The systems are engineered to work for several minutes after the engine has been turned off. If the sensors see an approaching bicyclist or close vehicle, they alert the passenger with a series of bright lights. If the warning is ignored, the most advanced systems will physically lock the door to prevent it from being swung open into the path of the approaching object.

 

Lane Departure Warning

Distracted driving happens. Whether it’s a glance at the stereo to change the channel or a child urgently asking for your attention, sometimes we pay a little less attention to the road than we should.

Lane departure warning systems use cameras to determine if a car has drifted across a marked lane line, giving a visual or audible notification (or even a vibration through the seat or steering wheel) that you’ve moved too far out of your lane. The system turns itself off when you use a directional, so there’s no fear of accidental engagement.

More advanced tech, sometimes called Lane Keeping Assist, can even help nudge you back into the proper lane, which can be a literal lifesaver if you were heading into opposing traffic.

 

Rear Cross-Traffic Alert

Parking lots are prevalent sites for low-speed — but pricey — car crashes. Backing out of a parking spot, even with a rear-view backup camera, can be a dangerous exercise. That’s why rear-cross traffic alert is so useful.

Thanks to sensors built into the rear of the car, the system can alert you to approaching vehicles, shopping carts, or pedestrians who might wander behind your car without you noticing. Loud beeps are standard with these systems, but some cars can even automatically brake before a collision occurs.

 

Stolen Vehicle Tracking Software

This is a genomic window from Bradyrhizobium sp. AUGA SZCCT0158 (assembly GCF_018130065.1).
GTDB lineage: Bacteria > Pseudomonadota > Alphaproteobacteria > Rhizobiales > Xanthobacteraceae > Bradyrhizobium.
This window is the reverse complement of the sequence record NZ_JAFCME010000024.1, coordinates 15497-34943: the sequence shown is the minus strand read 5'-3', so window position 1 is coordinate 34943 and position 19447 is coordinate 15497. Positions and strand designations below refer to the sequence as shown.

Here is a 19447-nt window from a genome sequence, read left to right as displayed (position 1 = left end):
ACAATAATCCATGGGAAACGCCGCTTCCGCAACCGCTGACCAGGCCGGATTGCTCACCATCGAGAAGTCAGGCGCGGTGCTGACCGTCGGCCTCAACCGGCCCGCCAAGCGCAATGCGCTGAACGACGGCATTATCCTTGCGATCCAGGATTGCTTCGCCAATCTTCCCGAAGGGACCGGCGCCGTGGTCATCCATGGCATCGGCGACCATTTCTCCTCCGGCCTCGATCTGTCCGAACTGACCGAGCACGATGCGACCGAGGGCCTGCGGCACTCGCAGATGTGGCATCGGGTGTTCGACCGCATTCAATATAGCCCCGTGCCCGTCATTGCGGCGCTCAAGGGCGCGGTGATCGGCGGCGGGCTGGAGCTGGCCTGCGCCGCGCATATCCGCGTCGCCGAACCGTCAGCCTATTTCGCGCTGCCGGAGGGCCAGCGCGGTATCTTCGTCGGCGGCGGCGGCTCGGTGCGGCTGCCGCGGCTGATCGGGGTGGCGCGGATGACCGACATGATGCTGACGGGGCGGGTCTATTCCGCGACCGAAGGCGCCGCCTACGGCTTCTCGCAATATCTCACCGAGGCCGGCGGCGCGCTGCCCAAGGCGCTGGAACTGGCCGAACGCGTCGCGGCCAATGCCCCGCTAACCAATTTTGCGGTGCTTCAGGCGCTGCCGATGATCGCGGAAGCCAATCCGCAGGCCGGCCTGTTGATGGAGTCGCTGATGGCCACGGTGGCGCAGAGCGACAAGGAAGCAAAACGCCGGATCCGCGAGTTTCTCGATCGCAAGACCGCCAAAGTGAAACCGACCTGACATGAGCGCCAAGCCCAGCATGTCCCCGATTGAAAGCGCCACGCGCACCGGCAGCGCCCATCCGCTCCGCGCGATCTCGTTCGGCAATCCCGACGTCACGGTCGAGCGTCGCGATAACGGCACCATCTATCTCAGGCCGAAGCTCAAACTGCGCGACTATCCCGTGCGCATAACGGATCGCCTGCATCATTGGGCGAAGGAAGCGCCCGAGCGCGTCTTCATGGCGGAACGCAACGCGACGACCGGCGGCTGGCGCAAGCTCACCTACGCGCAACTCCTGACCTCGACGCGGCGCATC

Police reported about 85,000 vehicle thefts in 2017, according to Statistics Canada, and about five out of every six are recovered. Much of the credit goes to innovative technology that automakers are building into their vehicles, such as the ability for the stolen car or truck to tell law enforcement its current location.

The technology is bundled into the vehicle’s assistance and security systems, such as BMW’s ConnectedDrive or General Motors’ OnStar. While those advertised features allow effortless diagnostics, concierge, and post-crash notification for summoning rescue services, they may also be used by law enforcement to pinpoint the exact location of a vehicle that is no longer in the owner’s possession. Criminals beware.

 

Teen Driver Technology

Handing over the keys to your teenager can be a nerve-wracking experience, but some smart new tech might ease your mind a little bit. Several cars have built-in, teen driver limitations.

Chevrolet’s Teen Driver system can notify you if the car your child is driving goes over a certain speed, disable the stereo if seatbelts aren’t buckled-up, and even keep the stereo from being turned up past 7 — never mind full blast!

 

360-Degree Camera

Insurance claims from low-speed crashes are some of the most common in the industry. Usually occurring during parking, a 360-degree camera system can make life a lot easier for folks who might not realize just how big that new SUV is.

By combining cameras on every side of the car with some smart computing power, your car’s display can show a virtual top-down view of your surroundings. It can show the sides of your garage, whether you’re lined up in the parking spot at the grocery store or provide invaluable assistance while parallel parking.

 

These systems are getting cheaper and cheaper and are available on even moderately priced cars these days. If you’re in the market for a small hatchback, you might not need this one as much — but a big SUV? You may find it invaluable.